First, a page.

Bass technical director Steven Truitt is moving around, checking monitors. His job includes making sure all systems are “go” in the hall: lighting, communications (both audio and video), even the climate of the hall. He’s been here since Bass opened, and so has stage manager Debbie Barr. She’s keeping track of who’s where—and when they need to be someplace else. Barr is the troubleshooter, working all afternoon keeping the schedule moving and dealing with the needs of the people producing the live Webcast of the concert. “In the old days, there was time to read a book once you had things done,” she laughs. “Now, there are so many moving pieces to keep track of, there’s no reading a book, ever!”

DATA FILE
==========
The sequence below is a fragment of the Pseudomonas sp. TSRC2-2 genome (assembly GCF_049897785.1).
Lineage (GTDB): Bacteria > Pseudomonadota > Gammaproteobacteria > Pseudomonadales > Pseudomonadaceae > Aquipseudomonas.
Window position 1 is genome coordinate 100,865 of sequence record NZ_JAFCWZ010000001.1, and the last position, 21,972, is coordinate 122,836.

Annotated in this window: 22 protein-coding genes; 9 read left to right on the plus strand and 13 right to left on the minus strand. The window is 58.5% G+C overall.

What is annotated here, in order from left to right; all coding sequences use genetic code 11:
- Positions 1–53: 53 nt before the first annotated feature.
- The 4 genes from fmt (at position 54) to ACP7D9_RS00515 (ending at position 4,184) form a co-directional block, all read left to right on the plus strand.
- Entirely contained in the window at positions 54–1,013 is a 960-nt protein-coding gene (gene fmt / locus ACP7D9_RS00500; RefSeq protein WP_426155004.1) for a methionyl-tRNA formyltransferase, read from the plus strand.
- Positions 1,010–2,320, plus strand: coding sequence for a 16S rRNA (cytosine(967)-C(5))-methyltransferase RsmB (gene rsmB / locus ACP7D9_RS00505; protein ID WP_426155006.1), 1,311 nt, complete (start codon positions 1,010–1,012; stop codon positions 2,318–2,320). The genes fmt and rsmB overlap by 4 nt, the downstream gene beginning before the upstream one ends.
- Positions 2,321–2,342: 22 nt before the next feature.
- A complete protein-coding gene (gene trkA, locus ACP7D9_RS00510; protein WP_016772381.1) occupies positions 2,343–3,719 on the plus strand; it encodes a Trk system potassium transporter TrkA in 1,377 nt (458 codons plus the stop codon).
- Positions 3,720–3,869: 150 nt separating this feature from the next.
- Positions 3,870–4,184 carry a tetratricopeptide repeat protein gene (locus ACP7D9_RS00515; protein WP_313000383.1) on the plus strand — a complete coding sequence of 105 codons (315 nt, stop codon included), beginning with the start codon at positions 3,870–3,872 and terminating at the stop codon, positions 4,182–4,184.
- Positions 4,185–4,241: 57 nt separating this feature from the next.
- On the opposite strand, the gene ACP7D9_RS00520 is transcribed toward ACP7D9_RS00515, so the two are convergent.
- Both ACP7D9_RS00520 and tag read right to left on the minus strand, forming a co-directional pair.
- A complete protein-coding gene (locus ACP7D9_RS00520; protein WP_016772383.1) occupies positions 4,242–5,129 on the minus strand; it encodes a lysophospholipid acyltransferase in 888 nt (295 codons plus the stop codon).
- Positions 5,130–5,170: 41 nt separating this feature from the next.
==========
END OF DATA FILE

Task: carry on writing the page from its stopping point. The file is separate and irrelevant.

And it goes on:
In another corner of the east wings are two stagehands, Jay Isham and Kevin Smith “of local 126” of the IATSE, they tell us. Though they laugh about their gray hair, they’re actually newbies at the Cliburn, having taken over when one veteran retired and another passed away this spring. They check a sheet that tells them which of the four Steinway grands to have onstage for each performer. They frequently change out pianos after each short concert, but not this time. “This same one stays out there,” says Isham. “All we change is the level of the bench.” (The pianist’s preferred bench height is measured when they select the piano they will use.) On their table are pairs of white gloves, which they wear for the 30 or 40 seconds it takes to move one piano offstage and another on.